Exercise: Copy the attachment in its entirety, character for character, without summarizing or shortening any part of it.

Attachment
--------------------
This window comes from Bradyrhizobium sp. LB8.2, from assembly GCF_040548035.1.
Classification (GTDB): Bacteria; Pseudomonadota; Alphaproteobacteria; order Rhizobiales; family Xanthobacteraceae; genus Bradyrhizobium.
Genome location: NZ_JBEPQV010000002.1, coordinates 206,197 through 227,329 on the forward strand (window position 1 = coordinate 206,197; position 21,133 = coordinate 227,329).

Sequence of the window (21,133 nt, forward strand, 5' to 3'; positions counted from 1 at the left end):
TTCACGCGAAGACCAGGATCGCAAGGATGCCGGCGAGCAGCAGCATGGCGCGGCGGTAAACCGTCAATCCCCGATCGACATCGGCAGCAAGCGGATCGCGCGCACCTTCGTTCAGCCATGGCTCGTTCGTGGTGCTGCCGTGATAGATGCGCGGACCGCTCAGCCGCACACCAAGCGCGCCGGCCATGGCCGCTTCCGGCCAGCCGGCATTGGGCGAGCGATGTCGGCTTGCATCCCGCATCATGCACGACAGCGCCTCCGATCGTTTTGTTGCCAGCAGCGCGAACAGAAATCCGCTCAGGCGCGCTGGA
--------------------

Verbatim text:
This window comes from Bradyrhizobium sp. LB8.2, from assembly GCF_040548035.1.
Classification (GTDB): Bacteria; Pseudomonadota; Alphaproteobacteria; order Rhizobiales; family Xanthobacteraceae; genus Bradyrhizobium.
Genome location: NZ_JBEPQV010000002.1, coordinates 206,197 through 227,329 on the forward strand (window position 1 = coordinate 206,197; position 21,133 = coordinate 227,329).

Sequence of the window (21,133 nt, forward strand, 5' to 3'; positions counted from 1 at the left end):
TTCACGCGAAGACCAGGATCGCAAGGATGCCGGCGAGCAGCAGCATGGCGCGGCGGTAAACCGTCAATCCCCGATCGACATCGGCAGCAAGCGGATCGCGCGCACCTTCGTTCAGCCATGGCTCGTTCGTGGTGCTGCCGTGATAGATGCGCGGACCGCTCAGCCGCACACCAAGCGCGCCGGCCATGGCCGCTTCCGGCCAGCCGGCATTGGGCGAGCGATGTCGGCTTGCATCCCGCATCATGCACGACAGCGCCTCCGATCGTTTTGTTGCCAGCAGCGCGAACAGAAATCCGCTCAGGCGCGCTGGA